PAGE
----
In the U.K., there are a couple of ways to use RJ and each gives victims the chance to tell offenders the real impact of their crime, to get answers to questions and to receive an apology.

Through “conversations” the police resolve low-level crime without formal proceedings by holding, usually face-to-face, a conversation between offender and victim.

Through “conferences” everyone affected by an incident is invited to a structured meeting to decide what should be done to repair the harm. The offender meets the victim to apologize and help the victim recover from the crime.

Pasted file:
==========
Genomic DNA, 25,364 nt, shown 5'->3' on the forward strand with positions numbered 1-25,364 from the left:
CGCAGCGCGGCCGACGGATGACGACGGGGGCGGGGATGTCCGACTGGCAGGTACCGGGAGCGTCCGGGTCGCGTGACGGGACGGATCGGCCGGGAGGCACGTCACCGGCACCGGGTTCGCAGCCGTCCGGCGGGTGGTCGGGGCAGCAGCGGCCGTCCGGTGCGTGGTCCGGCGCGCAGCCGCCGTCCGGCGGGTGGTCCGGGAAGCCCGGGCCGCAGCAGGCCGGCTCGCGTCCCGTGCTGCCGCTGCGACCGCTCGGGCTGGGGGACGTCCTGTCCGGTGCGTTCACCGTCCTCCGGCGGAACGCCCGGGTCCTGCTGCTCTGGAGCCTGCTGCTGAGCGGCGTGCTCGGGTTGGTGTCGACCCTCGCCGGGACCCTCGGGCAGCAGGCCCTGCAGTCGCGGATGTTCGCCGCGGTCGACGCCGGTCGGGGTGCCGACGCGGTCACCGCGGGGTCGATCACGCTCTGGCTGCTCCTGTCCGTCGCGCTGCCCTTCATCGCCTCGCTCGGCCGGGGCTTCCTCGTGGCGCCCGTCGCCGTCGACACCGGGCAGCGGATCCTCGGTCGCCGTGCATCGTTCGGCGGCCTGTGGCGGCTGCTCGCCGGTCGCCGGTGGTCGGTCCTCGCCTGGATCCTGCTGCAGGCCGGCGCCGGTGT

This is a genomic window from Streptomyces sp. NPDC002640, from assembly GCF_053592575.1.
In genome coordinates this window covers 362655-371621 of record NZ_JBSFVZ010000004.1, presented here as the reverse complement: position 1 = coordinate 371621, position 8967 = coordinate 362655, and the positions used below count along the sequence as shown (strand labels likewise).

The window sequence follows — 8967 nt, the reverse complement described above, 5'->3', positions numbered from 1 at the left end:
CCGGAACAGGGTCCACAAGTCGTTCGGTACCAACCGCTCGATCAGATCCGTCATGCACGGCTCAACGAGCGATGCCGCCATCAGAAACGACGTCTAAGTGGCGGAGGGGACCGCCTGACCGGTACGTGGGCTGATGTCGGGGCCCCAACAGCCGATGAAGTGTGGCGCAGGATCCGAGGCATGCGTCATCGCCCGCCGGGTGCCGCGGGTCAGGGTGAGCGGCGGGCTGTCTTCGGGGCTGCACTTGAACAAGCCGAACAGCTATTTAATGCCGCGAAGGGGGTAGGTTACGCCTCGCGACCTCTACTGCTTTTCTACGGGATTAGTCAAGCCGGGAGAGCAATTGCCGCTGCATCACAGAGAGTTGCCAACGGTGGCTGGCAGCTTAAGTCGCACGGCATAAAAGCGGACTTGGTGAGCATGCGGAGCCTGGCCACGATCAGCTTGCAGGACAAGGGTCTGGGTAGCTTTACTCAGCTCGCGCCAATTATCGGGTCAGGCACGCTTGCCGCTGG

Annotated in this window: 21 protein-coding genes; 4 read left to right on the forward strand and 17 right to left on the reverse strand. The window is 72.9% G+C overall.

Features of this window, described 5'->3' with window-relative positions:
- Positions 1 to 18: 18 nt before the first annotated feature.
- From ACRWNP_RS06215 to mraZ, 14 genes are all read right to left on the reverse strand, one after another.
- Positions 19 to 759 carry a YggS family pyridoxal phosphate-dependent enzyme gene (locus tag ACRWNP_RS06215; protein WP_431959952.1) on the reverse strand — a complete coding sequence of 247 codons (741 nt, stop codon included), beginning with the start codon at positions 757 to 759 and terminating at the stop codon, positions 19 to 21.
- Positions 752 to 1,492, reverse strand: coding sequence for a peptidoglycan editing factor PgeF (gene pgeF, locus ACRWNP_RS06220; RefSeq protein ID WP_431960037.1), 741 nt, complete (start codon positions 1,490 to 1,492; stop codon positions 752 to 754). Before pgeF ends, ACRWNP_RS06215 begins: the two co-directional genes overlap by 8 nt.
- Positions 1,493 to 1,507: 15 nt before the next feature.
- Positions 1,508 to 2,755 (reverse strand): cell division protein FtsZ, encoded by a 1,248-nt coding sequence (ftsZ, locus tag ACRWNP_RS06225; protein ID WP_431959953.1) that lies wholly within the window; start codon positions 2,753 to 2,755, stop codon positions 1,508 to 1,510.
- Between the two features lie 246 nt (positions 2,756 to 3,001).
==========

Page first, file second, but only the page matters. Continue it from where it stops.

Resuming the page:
A conference or conversation between offender and victims is not as novel as it seems. It wasn’t long ago when police officers walked the beat and became familiar faces in neighborhoods across the country. It wasn’t unusual for the beat officer to bring neighborhood families together who were involved in a dispute to collectively find a solution.

For instance, a couple of teenagers get into a scuffle. Arrest was not routine, instead the teens and their parents were summoned to the police station to work out their differences. Back in the day, it might have been considered common sense — today its restorative justice. Either way it’s the right thing to do.

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